JM: So where does that leave you? What have you been doing?

JDH: Well I work – – things got kind of slow at the Blue Front back in the, say, late 70’s early 80s, I started working in a local school system; that’s where I am to this day.

JM: and what are you doing for them?

JDH: in a department called Parental Involvement.

JM: Nothing to do with music, though?

JDH: No, no, nothing to do with music

JM: Oh, okay. So, how many places have you gone? Like some blues musicians from Mississippi have really traveled the world with this blues ticket; have you done that?

JDH: Well, not to the extent a lot of them have; lot of them I’ve declined. I don’t like to fly, folks, I’m afraid of dyin’.

JM: (laughs)

JDH: I’m still afraid of dyin’; you die in your bedroom, you die in the restroom, you die in the kitchen.

JM: Yeah!

JDH: You know, some people have a phobia about doing certain things; it’s just the flyin’ part I don’t like – – not that I’m afraid to fly because I had an engagement in New York, I flew up there and a couple more places, just I don’t like to fly, but if it become necessary, I will.

JM: Uh huh

JDH: Mmm hmmm … like I say, I’ve gotten invited to Europe several times, ah, any number of times I’ve been invited to go, you know. It’s just so recently that I really, really learned what the music was all about, the music that I play. I had no intention of ever going public with it or for the sake of entertaining or for the sake of making no money off of it, I just did it.

JM: What made you decide to do it for a career?

JDH: Well, really just happened a couple of years ago that it really dawned on me how important the music I play is to America. You know, so, they was telling me that I was the only person that was still playing original, Delta, country blues, acoustic soloist. And, as far as my, what I can see from when I go places like I say you don’t see anybody doin’ what I do.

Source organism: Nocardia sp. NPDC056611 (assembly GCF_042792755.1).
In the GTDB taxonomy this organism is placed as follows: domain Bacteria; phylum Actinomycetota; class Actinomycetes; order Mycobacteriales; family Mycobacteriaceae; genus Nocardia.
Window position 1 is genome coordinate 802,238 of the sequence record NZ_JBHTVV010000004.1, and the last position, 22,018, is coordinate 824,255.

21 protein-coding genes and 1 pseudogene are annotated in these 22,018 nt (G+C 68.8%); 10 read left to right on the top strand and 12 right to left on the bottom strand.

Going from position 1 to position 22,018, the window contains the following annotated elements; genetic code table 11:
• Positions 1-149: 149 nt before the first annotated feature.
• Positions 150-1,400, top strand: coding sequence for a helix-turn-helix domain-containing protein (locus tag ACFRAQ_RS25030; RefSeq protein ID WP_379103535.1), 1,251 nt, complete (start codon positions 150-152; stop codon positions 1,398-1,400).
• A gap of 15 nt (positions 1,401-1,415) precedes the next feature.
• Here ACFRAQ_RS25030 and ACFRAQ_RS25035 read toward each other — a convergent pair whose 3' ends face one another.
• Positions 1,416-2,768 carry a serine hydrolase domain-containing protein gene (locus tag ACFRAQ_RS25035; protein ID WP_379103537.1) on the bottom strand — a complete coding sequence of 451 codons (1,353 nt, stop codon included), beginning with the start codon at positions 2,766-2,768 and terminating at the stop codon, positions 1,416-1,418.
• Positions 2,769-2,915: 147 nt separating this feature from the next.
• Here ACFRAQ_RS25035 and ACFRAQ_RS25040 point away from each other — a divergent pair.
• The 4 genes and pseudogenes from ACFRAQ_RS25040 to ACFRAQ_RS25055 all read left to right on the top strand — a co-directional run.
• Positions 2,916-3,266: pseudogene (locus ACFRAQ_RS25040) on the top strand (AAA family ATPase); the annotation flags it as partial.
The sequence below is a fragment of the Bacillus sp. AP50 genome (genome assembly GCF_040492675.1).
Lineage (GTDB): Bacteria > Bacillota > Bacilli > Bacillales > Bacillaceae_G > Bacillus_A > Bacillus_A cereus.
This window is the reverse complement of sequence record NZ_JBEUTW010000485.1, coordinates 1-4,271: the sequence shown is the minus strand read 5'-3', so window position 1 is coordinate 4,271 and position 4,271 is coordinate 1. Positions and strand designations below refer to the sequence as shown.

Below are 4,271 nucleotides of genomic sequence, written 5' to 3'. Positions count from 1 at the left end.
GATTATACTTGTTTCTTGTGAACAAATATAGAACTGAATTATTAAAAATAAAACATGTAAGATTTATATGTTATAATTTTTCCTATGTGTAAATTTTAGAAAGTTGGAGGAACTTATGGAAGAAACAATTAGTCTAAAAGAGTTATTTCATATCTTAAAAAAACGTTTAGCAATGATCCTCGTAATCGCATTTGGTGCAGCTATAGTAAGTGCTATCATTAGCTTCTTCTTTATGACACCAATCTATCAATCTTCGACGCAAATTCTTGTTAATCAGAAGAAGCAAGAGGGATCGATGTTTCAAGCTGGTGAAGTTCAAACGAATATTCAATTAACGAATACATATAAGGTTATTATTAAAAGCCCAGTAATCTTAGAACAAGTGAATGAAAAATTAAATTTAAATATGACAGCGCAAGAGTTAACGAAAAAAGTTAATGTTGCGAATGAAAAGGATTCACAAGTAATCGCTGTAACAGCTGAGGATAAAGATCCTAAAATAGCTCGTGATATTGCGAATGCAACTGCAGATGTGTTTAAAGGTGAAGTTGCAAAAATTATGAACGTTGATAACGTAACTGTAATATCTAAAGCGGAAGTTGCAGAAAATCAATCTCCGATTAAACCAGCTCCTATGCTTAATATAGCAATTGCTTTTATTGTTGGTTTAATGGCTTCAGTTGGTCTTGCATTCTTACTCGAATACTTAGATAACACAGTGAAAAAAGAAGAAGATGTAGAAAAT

JM: You do have a distinct style, definitely.

JDH: I mean, they pick out a drummer, a bass player, a piano player, or a harmonica player. Sometimes I’ll invite somebody to come sit in with me, but my motto: “If the show don’t go it because I didn’t show.”

JM: (laughs)

JDH: Not because my bass player, piano player, harmonica player – – if the show don’t go it because I didn’t show.

JM: Now I gotta ask you where you got the nickname “Duck.”

JDH: I seriously, I don’t have the slightest idea, but as far as I can remember they called me “Duck” and my fans call me “Jimmy Duck!”

JM: You mean even before you were playing? Just when you were a kid?

JDH: Yeah.

JM: Oh. And you don’t even remember how you got that nickname?

JDH: My mama had a certain reason. I really never asked. And it was just here recently – – when I say “recently” the last seven, eight years that I been asked the question, “Why do they call you ‘Duck,'” I don’t know.

JM: (laughs)

JDH: In all honesty, I don’t know. Not slightest idea.

JM: Well, Jimmy “Duck” Holmes, thanks so much for talking with me.

JDH: My pleasure, my pleasure.